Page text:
Some North Texas community nutrition programs teach people how to stretch their food budget without sacrificing health and wellness.
Erica Chase wants to adopt healthier habits. She’s 25 years old and has four children. Three-year-old twins, a two-year-old and a one-year-old.
“There’s days where I go without eating so they can eat,” she says.
Chase is unemployed and counts on government assistance to make sure her little ones have plenty of food. Even with that extra boost, she says her pantry empties quickly.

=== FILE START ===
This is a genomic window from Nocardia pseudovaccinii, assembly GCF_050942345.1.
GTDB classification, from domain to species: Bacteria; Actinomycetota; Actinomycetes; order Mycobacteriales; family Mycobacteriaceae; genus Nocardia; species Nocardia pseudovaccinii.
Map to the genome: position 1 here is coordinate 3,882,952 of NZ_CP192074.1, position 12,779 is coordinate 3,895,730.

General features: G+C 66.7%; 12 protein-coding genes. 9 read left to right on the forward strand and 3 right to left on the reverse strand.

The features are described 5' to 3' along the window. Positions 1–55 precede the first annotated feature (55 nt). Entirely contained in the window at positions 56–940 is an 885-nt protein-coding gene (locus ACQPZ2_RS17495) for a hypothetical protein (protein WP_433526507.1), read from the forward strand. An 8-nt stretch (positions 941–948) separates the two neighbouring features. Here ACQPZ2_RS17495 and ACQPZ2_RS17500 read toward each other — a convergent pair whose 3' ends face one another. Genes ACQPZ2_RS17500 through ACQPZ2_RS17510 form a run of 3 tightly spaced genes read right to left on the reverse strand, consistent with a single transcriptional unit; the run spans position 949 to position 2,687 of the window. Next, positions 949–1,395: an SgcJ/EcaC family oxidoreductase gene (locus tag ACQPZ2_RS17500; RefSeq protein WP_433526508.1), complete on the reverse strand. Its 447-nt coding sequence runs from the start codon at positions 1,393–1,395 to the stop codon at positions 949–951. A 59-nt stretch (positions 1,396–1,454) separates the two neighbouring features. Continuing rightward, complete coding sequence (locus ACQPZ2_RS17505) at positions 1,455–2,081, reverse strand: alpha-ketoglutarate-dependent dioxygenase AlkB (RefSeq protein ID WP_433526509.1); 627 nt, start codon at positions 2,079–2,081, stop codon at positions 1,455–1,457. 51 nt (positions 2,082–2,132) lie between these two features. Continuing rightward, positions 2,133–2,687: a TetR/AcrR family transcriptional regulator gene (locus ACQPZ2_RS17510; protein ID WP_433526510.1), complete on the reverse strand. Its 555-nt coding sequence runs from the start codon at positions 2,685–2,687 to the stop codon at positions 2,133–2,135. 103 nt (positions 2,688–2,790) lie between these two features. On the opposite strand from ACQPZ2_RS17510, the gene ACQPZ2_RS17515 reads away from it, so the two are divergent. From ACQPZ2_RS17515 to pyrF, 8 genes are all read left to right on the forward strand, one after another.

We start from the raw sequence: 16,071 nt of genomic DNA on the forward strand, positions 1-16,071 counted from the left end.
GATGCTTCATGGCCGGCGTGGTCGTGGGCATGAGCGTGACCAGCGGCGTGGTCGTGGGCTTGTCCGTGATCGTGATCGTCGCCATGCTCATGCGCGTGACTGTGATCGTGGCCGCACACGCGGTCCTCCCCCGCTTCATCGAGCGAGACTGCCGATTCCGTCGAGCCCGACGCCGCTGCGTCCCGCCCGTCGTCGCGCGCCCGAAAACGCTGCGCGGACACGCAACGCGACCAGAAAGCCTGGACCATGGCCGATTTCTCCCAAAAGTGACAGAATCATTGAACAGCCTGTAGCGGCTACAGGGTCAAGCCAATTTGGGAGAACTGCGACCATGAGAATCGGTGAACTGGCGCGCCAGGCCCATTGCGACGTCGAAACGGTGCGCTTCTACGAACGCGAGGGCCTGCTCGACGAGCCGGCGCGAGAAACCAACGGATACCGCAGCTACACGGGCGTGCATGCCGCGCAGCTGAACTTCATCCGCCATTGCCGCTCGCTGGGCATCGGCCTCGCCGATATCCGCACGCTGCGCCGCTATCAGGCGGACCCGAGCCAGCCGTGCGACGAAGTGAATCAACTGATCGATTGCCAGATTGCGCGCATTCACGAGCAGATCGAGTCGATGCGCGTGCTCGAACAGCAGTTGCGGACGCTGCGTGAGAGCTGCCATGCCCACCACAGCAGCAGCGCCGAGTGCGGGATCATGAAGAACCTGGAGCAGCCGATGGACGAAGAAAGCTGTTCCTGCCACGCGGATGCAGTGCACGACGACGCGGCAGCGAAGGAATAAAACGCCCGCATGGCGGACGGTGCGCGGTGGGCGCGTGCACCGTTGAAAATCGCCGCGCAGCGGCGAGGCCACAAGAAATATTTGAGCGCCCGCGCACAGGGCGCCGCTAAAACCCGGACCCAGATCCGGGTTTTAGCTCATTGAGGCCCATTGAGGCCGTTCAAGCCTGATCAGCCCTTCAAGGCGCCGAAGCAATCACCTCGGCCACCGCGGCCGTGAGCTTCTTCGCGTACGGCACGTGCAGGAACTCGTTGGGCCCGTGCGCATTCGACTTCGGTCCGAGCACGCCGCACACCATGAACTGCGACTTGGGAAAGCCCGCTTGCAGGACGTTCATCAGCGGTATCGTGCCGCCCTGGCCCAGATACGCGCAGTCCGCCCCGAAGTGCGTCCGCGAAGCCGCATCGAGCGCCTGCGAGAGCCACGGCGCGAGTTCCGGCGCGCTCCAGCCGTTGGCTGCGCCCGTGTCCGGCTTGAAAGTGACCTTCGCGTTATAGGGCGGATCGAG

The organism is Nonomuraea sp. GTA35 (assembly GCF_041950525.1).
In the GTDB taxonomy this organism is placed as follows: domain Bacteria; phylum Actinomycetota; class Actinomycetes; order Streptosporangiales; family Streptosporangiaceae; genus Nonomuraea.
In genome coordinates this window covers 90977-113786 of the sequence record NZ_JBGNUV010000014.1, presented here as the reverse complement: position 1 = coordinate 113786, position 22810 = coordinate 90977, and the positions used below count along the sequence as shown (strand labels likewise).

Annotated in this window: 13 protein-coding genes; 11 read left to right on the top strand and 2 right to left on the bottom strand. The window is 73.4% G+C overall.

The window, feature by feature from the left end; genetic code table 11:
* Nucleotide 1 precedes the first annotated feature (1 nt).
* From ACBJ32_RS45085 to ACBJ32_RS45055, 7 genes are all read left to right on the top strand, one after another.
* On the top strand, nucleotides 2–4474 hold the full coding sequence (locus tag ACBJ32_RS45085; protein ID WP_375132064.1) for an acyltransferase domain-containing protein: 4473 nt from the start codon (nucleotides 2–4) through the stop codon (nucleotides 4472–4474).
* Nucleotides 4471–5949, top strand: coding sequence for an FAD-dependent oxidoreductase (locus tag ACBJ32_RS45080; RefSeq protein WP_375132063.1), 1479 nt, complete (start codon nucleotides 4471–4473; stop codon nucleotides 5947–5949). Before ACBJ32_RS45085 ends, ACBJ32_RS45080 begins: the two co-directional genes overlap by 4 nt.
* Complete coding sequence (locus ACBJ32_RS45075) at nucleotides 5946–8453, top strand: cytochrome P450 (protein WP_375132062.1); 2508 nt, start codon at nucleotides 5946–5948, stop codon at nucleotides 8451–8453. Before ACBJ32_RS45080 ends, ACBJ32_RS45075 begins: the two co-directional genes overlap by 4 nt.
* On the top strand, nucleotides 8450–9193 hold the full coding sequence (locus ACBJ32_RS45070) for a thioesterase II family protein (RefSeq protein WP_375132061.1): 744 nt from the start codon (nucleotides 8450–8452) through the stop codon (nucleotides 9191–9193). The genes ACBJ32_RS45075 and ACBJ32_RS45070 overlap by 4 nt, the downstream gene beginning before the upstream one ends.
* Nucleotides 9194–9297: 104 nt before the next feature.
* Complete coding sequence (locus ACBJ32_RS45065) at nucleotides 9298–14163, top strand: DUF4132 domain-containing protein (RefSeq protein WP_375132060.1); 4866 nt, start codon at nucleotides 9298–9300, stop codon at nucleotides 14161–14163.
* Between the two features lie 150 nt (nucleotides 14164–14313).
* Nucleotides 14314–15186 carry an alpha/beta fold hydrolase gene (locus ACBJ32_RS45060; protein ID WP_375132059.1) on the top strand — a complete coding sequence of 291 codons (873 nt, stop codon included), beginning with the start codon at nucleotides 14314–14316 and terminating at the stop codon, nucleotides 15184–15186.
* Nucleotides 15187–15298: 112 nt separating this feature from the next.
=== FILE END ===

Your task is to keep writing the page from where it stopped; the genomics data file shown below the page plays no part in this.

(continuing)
The class she’s attending is all about controlling portion size; balancing meat, dairy, grains, fruits and veggies; even working in a little more exercise.
Cheryl Miller is a Texas A&M Agrilife extension agent for Dallas County. She oversees the expanded food nutrition education program and says there are countless reasons families decide to take a class like this.
“To learn basic nutrition information to eat healthier to cook healthier, how to stretch their food dollars, how to shop better, learn that it is important to make a shopping list when you go shopping,” she says.